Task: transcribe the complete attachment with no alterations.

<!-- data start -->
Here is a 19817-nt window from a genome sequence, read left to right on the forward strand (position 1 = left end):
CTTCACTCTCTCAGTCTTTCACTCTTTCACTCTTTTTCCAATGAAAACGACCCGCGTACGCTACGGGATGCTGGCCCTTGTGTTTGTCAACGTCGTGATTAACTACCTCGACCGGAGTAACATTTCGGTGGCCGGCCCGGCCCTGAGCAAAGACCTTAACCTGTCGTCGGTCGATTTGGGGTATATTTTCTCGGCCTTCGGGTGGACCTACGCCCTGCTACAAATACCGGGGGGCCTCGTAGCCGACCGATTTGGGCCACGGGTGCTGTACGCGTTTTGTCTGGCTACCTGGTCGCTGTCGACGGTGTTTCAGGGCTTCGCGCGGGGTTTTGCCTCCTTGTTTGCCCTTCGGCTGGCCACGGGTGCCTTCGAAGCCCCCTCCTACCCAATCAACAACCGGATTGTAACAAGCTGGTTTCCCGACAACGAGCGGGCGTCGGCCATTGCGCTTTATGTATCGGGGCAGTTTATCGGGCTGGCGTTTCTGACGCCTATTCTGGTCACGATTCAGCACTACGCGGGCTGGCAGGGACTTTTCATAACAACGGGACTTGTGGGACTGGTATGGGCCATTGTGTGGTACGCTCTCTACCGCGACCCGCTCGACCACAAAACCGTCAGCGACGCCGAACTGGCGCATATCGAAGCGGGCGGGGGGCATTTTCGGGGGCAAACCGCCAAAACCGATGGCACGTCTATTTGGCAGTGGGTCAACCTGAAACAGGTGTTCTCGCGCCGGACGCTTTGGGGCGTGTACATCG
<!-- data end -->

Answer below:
Here is a 19817-nt window from a genome sequence, read left to right on the forward strand (position 1 = left end):
CTTCACTCTCTCAGTCTTTCACTCTTTCACTCTTTTTCCAATGAAAACGACCCGCGTACGCTACGGGATGCTGGCCCTTGTGTTTGTCAACGTCGTGATTAACTACCTCGACCGGAGTAACATTTCGGTGGCCGGCCCGGCCCTGAGCAAAGACCTTAACCTGTCGTCGGTCGATTTGGGGTATATTTTCTCGGCCTTCGGGTGGACCTACGCCCTGCTACAAATACCGGGGGGCCTCGTAGCCGACCGATTTGGGCCACGGGTGCTGTACGCGTTTTGTCTGGCTACCTGGTCGCTGTCGACGGTGTTTCAGGGCTTCGCGCGGGGTTTTGCCTCCTTGTTTGCCCTTCGGCTGGCCACGGGTGCCTTCGAAGCCCCCTCCTACCCAATCAACAACCGGATTGTAACAAGCTGGTTTCCCGACAACGAGCGGGCGTCGGCCATTGCGCTTTATGTATCGGGGCAGTTTATCGGGCTGGCGTTTCTGACGCCTATTCTGGTCACGATTCAGCACTACGCGGGCTGGCAGGGACTTTTCATAACAACGGGACTTGTGGGACTGGTATGGGCCATTGTGTGGTACGCTCTCTACCGCGACCCGCTCGACCACAAAACCGTCAGCGACGCCGAACTGGCGCATATCGAAGCGGGCGGGGGGCATTTTCGGGGGCAAACCGCCAAAACCGATGGCACGTCTATTTGGCAGTGGGTCAACCTGAAACAGGTGTTCTCGCGCCGGACGCTTTGGGGCGTGTACATCG